WAITFOR DELAY '10:00:00.000'

Example 5: WAIT or SLEEP for 90 Seconds or 1 Minute and 30 Seconds

To wait for 90 Seconds or 1 Minute and 30 Seconds, we can write the WAITFOR DELAY statement like below:

WAITFOR DELAY '00:01:30.000'

RESULT:
wait-for-1-minute-and-30-seconds-in-sql-server

Example 6: Passing Variable for the WAITFOR DELAY statement

We can pass a local variable to the WAITFOR DELAY control flow statement as shown in the below example

DECLARE @WaitForTime AS VARCHAR(12) = '00:00:10.000'
WAITFOR DELAY @WaitForTime

RESULT:
passing-local-variable-as-a-parameter-for-the-waitfor-delay-statement

Sql Server Error: A fatal scripting error occurred. Incorrect syntax was encountered while parsing GO

ERROR SCENARIO

We can get exception like this if we try to execute the following statement where T-SQL statement like SELECT is on the Same line as GO Statement

GO SELECT 'Basavaraj Biradar'

RESULT:

A fatal scripting error occurred.
Incorrect syntax was encountered while parsing GO.

WHY THIS EXCEPTION?

GO is not a Transact-SQL statement, instead it is a command recognized by the Sql Server Management Studio, sqlcmd and osql utilities. These utilities send all statements after the previous GO statement and before the current GO statement as one Batch to the Sql Server engine for execution. These utilities mandates that a Transact-SQL statement cannot be on the same line as a GO command.

WHAT IS THE SOLUTION?

To resolve this issue we can move the Transact SQL Statement here the SELECT statement to the next line from the one on the GO statement line as shown in the below script:

GO 
SELECT 'Basavaraj Biradar'

RESULT:
transact-sql-statement-shouldnt-be-on-the-same-line-as-go-statement

GO Statement in Sql Server

GO statement is used as a Batch separator in Sql Server. Batch is nothing but one or more Sql Server statements sent to the Sql Server engine as one set of statements.

GO is not a Transact-SQL statement, instead it is a command recognized by the Sql Server Management Studio (i.e. SSMS), SQLCMD and OSQL utilities. These utilities send all statements after the previous GO statement and before the current GO statement as one Batch to the Sql Server engine for execution. So, it means everything in that batch is local to that batch. In other words any variables declared in the current batch will not be visible in the next batch (i.e. variables declared before the GO statement are not accessible after the GO statement).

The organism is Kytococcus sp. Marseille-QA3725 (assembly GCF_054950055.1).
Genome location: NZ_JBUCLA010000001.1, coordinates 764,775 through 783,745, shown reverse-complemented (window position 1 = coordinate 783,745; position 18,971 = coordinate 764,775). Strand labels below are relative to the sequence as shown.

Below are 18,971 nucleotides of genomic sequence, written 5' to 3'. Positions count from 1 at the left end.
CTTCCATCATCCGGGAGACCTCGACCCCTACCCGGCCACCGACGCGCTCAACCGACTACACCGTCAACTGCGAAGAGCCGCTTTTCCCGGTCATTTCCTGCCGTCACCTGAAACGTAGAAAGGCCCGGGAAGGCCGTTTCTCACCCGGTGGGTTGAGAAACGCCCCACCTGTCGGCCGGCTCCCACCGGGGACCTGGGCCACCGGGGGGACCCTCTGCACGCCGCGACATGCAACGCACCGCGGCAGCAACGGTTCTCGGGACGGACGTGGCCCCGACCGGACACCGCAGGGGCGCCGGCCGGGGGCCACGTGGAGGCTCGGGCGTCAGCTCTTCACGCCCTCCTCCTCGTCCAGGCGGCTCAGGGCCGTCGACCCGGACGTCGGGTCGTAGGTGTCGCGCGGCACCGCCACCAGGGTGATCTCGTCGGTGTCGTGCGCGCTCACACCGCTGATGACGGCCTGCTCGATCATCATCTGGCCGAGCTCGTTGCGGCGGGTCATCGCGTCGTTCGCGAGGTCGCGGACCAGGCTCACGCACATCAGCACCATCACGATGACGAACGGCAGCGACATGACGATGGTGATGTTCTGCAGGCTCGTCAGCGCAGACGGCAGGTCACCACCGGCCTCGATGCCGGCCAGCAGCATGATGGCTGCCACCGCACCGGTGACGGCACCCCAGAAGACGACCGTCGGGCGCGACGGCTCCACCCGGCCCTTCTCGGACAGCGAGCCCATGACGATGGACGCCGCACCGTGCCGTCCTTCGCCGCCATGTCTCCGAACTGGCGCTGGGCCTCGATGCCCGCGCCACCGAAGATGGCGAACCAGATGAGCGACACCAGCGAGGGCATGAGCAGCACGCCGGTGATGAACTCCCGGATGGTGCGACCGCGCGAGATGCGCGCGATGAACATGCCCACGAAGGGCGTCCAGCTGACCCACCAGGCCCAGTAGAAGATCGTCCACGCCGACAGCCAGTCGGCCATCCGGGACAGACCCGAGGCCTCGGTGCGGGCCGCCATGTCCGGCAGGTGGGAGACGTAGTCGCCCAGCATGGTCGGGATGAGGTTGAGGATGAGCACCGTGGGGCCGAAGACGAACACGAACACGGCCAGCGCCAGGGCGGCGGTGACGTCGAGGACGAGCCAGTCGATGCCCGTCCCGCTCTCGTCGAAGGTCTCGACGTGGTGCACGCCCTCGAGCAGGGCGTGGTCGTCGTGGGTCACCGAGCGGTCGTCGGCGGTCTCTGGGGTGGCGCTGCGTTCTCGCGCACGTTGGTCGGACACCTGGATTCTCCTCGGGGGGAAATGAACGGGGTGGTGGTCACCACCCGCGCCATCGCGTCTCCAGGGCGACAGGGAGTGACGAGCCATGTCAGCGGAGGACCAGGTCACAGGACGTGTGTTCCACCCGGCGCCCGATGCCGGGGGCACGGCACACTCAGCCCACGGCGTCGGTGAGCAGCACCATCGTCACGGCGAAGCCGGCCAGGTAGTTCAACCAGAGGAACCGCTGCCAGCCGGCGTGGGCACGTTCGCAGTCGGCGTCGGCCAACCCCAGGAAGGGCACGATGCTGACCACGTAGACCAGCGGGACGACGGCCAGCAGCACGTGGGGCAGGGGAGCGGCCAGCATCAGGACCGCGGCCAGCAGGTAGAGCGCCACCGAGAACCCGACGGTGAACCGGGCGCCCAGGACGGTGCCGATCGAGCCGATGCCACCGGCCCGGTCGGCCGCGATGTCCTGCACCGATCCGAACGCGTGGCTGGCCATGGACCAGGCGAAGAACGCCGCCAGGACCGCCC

GO Statement can also be used to execute batch of T-Sql statement multiple times. Let us understand GO statement with extensive list of examples:

Example 1: GO Statement the Batch Separator example

DECLARE @Name NVARCHAR(50) = 'Basavaraj Biradar'
SELECT @Name AS 'Name'
GO
DECLARE @Name NVARCHAR(50) = 'Shreeganesh Biradar'
SELECT @Name AS 'Name'

RESULT:
sql-go-statement-batch-separator

Even though here we see that the same variable @Name is declared twice, but it is still working. Reason is between these two variable declarations we have a batch separator GO statement. Variables declared before the GO statement are not accessible after the GO statement. Basically SSMS sends the first batch (i.e. Batch 1) of statements to the SQL Engine first, once its execution is over it sends the second batch of statements (i.e. Batch 2) after the GO statement to the SQL Engine for execution.

Example 2: Execute batch of T-Sql statements multiple times in SSMS

GO statement also has an integer optional parameter, this parameter value signals Sql Server to execute the batch of T-Sql Statement prior to the GO statement to be executed for the specified number of times. Let us understand this with following example:

PRINT 'Hello'
GO 5

RESULT:
sql-go-to-execute-batch-of-t-sql-statements-multiple-times

Example 3: T-Sql statements shouldn’t be on the same line as that of the GO Statement

GO SELECT 'Basavaraj Biradar'

RESULT:

A fatal scripting error occurred.
Incorrect syntax was encountered while parsing GO.

To avoid this issue, we can re-write the above example as below:

GO 
SELECT 'Basavaraj Biradar'

RESULT:
transact-sql-statement-shouldnt-be-on-the-same-line-as-go-statement

Example 4: Comment can be on the same line as GO statement

We can write comment on the same line as that of the GO statement

GO  --Comment can be on the same line as GO

RESULT:
sql-go-comment-can-be-on-the-same-line-as-go-statement

Example 5: GO statement can’t be part of the definition of the Stored Procedure, Function, View etc

We can’t add a GO statement in the definition of the Stored Procedure/Function/View etc

CREATE PROCEDURE GOStatementDemo
AS
BEGIN
	SELECT 'Basavaraj Biradar'
	GO	
	SELECT 'Shreeganesh Biradar'
END

RESULT:

Msg 102, Level 15, State 1, Procedure GOStatementDemo, Line 4 [Batch Start Line 0]
Incorrect syntax near ‘Basavaraj Biradar’.
Msg 102, Level 15, State 1, Line 7
Incorrect syntax near ‘END’.